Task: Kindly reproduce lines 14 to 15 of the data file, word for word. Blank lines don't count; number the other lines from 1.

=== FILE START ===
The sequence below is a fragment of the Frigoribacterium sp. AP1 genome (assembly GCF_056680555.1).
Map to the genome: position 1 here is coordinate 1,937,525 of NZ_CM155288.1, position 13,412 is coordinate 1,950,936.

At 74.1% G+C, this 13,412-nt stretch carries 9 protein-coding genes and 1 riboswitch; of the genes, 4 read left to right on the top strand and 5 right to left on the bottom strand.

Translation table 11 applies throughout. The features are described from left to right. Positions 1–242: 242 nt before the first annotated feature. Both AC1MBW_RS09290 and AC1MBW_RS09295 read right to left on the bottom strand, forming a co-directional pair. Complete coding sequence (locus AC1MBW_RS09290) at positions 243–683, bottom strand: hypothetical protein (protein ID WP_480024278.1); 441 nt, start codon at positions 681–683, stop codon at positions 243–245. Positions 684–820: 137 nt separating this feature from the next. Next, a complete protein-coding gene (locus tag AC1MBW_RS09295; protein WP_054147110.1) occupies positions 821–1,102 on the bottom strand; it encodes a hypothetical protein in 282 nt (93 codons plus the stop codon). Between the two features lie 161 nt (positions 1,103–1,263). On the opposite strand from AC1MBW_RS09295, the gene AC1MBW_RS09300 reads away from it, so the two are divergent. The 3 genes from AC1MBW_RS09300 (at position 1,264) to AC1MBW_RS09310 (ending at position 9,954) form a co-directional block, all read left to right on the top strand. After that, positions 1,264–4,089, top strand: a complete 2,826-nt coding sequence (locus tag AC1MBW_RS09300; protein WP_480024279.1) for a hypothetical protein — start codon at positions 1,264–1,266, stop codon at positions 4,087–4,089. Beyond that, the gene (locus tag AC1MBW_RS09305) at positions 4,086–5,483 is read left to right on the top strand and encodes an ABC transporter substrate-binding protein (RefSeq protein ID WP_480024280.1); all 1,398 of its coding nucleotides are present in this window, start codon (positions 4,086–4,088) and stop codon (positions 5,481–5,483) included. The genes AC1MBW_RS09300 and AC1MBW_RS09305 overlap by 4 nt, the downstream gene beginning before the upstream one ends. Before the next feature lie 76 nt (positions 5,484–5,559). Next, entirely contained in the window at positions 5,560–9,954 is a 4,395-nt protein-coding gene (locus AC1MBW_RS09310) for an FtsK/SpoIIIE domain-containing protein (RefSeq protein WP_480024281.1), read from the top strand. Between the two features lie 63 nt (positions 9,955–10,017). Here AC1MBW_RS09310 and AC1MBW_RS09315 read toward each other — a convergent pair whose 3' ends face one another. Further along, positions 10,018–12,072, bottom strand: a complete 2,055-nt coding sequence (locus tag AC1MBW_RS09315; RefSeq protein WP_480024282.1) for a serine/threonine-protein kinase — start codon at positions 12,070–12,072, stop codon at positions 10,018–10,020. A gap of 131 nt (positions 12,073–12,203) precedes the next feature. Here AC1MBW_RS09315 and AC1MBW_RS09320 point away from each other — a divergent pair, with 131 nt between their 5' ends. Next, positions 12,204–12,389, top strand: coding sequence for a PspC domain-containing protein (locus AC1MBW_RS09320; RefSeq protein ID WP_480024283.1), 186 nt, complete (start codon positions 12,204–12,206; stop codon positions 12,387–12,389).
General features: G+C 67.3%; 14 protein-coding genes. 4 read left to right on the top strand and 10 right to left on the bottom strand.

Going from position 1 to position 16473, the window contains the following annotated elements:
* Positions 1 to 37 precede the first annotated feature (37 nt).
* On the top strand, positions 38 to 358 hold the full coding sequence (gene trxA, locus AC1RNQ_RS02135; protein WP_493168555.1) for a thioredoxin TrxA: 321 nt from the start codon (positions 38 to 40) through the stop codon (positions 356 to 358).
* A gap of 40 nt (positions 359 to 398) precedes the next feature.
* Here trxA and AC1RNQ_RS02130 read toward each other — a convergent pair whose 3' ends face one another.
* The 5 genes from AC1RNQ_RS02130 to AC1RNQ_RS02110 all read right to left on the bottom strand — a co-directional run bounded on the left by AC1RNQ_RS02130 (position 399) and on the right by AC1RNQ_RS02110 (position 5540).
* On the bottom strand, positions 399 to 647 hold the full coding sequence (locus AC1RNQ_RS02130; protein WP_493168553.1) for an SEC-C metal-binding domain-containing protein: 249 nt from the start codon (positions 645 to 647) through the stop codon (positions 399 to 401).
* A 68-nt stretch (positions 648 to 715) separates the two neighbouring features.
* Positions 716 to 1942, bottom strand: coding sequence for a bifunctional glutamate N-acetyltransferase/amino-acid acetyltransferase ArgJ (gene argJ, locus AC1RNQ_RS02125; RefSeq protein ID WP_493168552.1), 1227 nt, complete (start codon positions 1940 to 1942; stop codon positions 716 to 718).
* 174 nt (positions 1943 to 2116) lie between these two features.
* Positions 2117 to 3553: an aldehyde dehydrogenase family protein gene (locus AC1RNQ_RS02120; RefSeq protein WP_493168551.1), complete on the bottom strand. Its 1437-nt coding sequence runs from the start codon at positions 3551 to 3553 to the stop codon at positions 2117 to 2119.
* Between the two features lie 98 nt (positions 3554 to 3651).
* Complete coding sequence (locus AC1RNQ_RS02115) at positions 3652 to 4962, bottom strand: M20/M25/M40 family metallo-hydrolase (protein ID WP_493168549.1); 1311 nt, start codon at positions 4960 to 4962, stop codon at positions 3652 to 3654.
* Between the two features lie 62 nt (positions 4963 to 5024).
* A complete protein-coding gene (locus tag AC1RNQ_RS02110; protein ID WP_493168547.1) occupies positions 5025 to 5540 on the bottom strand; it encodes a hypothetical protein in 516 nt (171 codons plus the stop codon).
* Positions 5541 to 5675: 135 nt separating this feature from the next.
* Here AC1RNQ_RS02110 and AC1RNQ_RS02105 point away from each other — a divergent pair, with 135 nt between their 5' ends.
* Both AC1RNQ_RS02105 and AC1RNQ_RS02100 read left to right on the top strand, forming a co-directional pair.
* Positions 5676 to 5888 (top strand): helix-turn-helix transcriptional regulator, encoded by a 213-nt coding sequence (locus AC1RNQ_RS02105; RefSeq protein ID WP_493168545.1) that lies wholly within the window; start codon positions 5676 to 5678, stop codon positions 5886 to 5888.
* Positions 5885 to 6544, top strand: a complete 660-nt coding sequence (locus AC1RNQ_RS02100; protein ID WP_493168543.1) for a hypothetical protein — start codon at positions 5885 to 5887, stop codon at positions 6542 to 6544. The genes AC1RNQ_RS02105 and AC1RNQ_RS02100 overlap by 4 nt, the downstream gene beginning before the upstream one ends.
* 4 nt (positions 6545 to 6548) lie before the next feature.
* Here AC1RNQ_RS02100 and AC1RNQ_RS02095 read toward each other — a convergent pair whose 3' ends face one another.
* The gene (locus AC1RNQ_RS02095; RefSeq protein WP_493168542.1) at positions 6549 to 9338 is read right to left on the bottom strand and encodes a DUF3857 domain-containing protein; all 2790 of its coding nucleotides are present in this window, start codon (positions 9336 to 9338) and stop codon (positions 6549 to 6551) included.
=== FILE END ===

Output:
* Positions 716 to 1942, bottom strand: coding sequence for a bifunctional glutamate N-acetyltransferase/amino-acid acetyltransferase ArgJ (gene argJ, locus AC1RNQ_RS02125; RefSeq protein ID WP_493168552.1), 1227 nt, complete (start codon positions 1940 to 1942; stop codon positions 716 to 718).
* 174 nt (positions 1943 to 2116) lie between these two features.